US Department of Labor proposes $38K in fines for Illinois healthcare facility where workers were not fully protected from coronavirus hazards
BYRON, IL – An inspection at a Byron rehabilitation and post-acute care facility found the healthcare facility did not comply with federal respiratory protection requirements in the facility’s quarantine area and failed to protect workers from coronavirus hazards.
The U.S. Department of Labor’s Occupational Safety and Health Administration found that Generations at Neighbors LLC failed to implement critical elements of OSHA’s National Emphasis Program for Coronavirus and the Emergency Temporary Standard for Health Care. The Aug. 10 inspection cited four serious health violations and led OSHA to propose $38,620 in penalties.
OSHA concluded that Generations at Neighbors – operator of six similar facilities in Illinois and Indiana – did not ensure its coronavirus prevention plan included policies and procedures to minimize the risk of transmission for each employee. The agency found the healthcare facility failed to ensure proper use of respiratory protection, conduct thorough hazard assessments, maintain social distancing and physical barriers, and determine employees’ vaccination status.
“Improper use of respirators in a healthcare facility where an outbreak of coronavirus could lead to a significant increase in the number of COVID-19 cases and potential death could have serious consequences for the health of employees,” said OSHA Area Director Jacob Scott in Naperville, Illinois. “After more than a year of fighting this pandemic, employers need to ensure every precaution is taken to minimize workers’ risk of exposure.”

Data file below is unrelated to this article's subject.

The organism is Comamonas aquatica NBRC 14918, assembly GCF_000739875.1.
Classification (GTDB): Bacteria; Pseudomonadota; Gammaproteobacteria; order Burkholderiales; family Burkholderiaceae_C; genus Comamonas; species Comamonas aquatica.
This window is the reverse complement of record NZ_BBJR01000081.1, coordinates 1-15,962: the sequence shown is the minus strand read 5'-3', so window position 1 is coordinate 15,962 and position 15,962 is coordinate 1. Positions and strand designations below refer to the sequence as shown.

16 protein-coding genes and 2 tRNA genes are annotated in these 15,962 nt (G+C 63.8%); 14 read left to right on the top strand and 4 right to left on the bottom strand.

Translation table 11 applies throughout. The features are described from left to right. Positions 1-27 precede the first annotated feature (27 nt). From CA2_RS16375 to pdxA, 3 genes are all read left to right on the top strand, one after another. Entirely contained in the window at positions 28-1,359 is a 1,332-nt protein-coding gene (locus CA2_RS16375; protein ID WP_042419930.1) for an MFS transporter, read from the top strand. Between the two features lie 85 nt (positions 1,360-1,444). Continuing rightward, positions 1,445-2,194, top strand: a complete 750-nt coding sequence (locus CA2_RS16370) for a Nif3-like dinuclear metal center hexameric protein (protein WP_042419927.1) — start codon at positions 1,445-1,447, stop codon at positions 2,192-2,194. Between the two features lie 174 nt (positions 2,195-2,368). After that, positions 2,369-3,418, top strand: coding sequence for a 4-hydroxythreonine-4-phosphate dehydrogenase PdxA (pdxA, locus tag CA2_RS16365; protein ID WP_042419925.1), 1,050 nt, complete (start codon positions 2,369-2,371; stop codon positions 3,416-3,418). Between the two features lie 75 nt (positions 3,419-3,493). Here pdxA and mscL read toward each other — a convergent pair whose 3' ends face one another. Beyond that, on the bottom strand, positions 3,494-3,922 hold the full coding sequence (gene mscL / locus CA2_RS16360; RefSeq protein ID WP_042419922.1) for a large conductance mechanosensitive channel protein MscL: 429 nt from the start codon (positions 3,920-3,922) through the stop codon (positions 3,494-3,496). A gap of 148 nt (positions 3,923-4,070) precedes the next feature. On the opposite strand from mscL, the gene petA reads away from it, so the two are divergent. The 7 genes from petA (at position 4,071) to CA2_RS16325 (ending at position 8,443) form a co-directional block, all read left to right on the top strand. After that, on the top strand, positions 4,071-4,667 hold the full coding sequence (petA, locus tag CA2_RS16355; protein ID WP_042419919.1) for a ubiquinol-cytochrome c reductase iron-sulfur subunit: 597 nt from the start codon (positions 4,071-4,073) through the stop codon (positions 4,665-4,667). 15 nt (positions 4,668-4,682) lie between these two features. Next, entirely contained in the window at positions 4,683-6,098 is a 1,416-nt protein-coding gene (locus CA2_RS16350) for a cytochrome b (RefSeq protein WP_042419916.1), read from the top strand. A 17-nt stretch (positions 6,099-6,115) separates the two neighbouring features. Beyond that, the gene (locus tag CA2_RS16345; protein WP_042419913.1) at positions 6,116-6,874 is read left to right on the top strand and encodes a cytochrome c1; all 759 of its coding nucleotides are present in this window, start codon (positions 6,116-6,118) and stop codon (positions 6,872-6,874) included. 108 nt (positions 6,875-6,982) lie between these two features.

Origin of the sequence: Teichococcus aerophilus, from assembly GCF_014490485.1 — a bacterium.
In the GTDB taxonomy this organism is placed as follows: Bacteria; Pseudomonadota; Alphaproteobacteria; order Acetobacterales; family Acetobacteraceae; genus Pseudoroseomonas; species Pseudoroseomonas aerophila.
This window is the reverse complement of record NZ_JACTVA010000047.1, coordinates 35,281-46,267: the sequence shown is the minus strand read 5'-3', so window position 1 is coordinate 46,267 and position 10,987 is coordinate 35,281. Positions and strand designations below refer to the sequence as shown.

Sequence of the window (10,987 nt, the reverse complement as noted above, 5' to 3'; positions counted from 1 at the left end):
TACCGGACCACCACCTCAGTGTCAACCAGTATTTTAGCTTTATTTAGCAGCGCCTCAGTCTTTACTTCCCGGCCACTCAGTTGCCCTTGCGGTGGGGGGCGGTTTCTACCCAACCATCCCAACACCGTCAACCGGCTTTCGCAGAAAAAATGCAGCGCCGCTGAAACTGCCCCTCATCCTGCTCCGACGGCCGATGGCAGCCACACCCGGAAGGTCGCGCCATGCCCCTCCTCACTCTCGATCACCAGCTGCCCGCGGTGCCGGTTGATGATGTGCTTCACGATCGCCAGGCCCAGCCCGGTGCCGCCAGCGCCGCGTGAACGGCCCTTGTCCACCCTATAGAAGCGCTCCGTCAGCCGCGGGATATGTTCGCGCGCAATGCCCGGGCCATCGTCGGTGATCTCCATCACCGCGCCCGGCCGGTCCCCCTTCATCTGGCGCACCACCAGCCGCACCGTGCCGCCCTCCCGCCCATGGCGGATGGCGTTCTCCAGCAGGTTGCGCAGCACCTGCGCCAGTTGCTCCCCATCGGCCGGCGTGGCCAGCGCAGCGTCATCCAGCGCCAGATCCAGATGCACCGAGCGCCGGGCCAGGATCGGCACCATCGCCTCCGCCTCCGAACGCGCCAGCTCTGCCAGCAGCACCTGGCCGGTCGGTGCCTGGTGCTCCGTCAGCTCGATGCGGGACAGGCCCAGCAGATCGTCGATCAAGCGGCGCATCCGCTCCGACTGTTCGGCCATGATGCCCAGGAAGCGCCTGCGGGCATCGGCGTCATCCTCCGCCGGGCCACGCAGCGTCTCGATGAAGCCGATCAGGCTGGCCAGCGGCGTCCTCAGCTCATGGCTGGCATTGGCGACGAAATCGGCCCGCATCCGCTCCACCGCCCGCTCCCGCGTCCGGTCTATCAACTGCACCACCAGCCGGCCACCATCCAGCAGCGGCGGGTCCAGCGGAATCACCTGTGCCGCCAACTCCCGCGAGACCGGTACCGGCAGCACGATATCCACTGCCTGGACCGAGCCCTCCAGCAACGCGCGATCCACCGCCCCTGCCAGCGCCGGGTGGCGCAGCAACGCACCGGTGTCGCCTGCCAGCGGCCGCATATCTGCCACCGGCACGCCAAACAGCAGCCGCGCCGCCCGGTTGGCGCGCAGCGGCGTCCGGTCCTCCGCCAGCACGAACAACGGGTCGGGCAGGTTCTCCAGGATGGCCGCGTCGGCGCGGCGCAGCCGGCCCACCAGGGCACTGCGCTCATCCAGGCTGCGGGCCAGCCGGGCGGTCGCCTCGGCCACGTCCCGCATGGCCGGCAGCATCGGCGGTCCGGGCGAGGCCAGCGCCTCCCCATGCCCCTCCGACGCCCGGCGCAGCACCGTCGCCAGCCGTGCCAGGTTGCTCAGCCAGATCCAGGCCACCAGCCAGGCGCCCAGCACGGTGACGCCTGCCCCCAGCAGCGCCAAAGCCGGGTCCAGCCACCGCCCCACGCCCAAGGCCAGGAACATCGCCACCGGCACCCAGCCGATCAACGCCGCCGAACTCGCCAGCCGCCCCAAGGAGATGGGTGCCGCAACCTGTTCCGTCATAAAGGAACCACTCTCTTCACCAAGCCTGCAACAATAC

Owned by Lincolnwood-based Generations Healthcare Network, Generations at Neighbors operates rehabilitation and skilled nursing facilities in Des Plaines, Elmwood Park, Matteson, Niles and Rock Island, Illinois, and in Auburn, Indiana.
Learn more about OSHA and the agency’s resources on coronavirus protection. The company has 15 business days from receipt of its citations and penalties to comply, request an informal conference with OSHA’s area director, or contest the findings before the independent Occupational Safety and Health Review Commission.